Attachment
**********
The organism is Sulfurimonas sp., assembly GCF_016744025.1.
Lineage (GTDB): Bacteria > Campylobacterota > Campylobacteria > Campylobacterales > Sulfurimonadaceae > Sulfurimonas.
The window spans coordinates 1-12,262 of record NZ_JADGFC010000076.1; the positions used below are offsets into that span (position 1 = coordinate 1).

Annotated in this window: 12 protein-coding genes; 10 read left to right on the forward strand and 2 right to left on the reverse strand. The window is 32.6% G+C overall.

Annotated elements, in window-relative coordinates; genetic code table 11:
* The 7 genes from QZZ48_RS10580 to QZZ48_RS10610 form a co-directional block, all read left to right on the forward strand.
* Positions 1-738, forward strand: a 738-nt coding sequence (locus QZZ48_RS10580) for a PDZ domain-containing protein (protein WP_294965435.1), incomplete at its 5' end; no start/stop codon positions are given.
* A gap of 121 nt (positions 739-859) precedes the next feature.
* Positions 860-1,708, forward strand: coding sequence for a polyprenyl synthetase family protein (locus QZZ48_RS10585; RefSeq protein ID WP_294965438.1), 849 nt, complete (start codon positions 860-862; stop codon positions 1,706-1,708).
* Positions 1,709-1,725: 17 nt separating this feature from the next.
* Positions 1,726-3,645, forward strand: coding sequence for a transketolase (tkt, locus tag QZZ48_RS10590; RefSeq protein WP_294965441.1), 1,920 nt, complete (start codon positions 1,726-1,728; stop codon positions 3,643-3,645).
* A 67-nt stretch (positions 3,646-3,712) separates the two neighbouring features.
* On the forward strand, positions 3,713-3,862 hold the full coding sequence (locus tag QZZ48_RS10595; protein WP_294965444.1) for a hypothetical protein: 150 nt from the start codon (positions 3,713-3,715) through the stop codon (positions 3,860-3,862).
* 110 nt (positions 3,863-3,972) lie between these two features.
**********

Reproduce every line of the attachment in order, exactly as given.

The organism is Sulfurimonas sp., assembly GCF_016744025.1.
Lineage (GTDB): Bacteria > Campylobacterota > Campylobacteria > Campylobacterales > Sulfurimonadaceae > Sulfurimonas.
The window spans coordinates 1-12,262 of record NZ_JADGFC010000076.1; the positions used below are offsets into that span (position 1 = coordinate 1).

Annotated in this window: 12 protein-coding genes; 10 read left to right on the forward strand and 2 right to left on the reverse strand. The window is 32.6% G+C overall.

Annotated elements, in window-relative coordinates; genetic code table 11:
* The 7 genes from QZZ48_RS10580 to QZZ48_RS10610 form a co-directional block, all read left to right on the forward strand.
* Positions 1-738, forward strand: a 738-nt coding sequence (locus QZZ48_RS10580) for a PDZ domain-containing protein (protein WP_294965435.1), incomplete at its 5' end; no start/stop codon positions are given.
* A gap of 121 nt (positions 739-859) precedes the next feature.
* Positions 860-1,708, forward strand: coding sequence for a polyprenyl synthetase family protein (locus QZZ48_RS10585; RefSeq protein ID WP_294965438.1), 849 nt, complete (start codon positions 860-862; stop codon positions 1,706-1,708).
* Positions 1,709-1,725: 17 nt separating this feature from the next.
* Positions 1,726-3,645, forward strand: coding sequence for a transketolase (tkt, locus tag QZZ48_RS10590; RefSeq protein WP_294965441.1), 1,920 nt, complete (start codon positions 1,726-1,728; stop codon positions 3,643-3,645).
* A 67-nt stretch (positions 3,646-3,712) separates the two neighbouring features.
* On the forward strand, positions 3,713-3,862 hold the full coding sequence (locus tag QZZ48_RS10595; protein WP_294965444.1) for a hypothetical protein: 150 nt from the start codon (positions 3,713-3,715) through the stop codon (positions 3,860-3,862).
* 110 nt (positions 3,863-3,972) lie between these two features.